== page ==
Kayaking Splitrock Reservoir on a beautiful warm and sunny July day and trying out the new floating launch docks.
The last time we kayaked Splitrock Reservoir was in 2016 and it was pretty much the same this time, except for launch changing from difficult to easy. Niiiiiiiiiice.
I’ll get to the super-awesome-extra-special launch in a second… first, a little kayaking eye candy…
We started early to beat the heat (because it’s been a million and a half degrees all summer) and with no wind the water was like glass.
The rocky shoreline always reminds us of being further northeast somewhere… like Maine.
Most of the lily pads were white but here and there were some bright pink ones:
We pulled up on an island for a picnic lunch as usual – who says you can’t eat a sandwich at 10:30 am – and were already sipping on iced vanilla lattes on the way home before it got too hot.
The new kayak launch.
This is what the launch looked like originally:
The small launch area was all rocks at the shoreline. The photo doesn’t quite show it, but from the rocks it dropped straight into about 12″ or so of water.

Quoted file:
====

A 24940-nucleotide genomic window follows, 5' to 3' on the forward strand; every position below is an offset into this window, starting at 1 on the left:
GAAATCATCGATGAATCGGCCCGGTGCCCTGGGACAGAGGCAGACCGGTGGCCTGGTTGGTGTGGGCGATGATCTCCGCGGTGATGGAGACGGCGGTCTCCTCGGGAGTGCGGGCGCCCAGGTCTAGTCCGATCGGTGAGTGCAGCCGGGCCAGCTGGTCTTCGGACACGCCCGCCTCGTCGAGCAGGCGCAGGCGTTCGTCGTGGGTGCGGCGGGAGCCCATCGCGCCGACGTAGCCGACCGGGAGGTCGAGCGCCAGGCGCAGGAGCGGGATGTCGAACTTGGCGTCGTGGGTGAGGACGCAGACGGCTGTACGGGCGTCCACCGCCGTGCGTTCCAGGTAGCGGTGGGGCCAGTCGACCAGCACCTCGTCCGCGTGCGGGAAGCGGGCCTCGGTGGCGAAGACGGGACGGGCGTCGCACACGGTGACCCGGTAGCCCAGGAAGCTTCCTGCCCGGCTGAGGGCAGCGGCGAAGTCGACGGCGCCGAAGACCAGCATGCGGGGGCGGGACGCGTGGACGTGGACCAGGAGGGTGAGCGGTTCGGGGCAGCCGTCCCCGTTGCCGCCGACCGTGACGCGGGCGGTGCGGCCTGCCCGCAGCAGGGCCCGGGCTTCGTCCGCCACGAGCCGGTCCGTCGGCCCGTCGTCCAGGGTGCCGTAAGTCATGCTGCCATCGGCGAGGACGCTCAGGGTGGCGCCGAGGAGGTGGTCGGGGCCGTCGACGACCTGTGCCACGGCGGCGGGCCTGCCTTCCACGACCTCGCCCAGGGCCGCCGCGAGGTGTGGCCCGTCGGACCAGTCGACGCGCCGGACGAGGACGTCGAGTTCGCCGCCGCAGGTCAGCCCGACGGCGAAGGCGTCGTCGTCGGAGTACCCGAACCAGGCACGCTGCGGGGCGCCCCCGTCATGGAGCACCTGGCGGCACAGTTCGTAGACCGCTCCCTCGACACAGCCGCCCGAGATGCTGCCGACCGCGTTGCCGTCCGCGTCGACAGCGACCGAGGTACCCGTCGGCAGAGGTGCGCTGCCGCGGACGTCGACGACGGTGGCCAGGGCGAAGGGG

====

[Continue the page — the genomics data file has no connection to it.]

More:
When the water level is lower, there might be more ground to launch from but this was basically a tricky put-in. The end of the video shows what it looked like from the water.
When we last hiked around Splitrock Reservoir in April of 2018 we noticed construction at the launch area. What was once a downhill and rocky carry was being worked on in 2018:
Now in 2019 that area is stepped down to a floating kayak launch.
Snazzy. Plop your kayak into one of the two bays and step in. Then use the sides to pull yourself so that the kayak scoots into the water. Reverse to get out. Easy peasy.
The launch has gone from my least favorite to my favorite just like that. We didn’t even get our feet wet.
In addition, in 2018 there was a new gravel path created that already lead to a new floating dock:
The dock seen from the water:
We put in on the closer dock and came out on the dock down the path… both were fine and a toss up to what is better. Closer is steeper and likely meant for hand-carry, further is gradual and likely meant for those with a wheelie cart. Either way it is a huge improvement.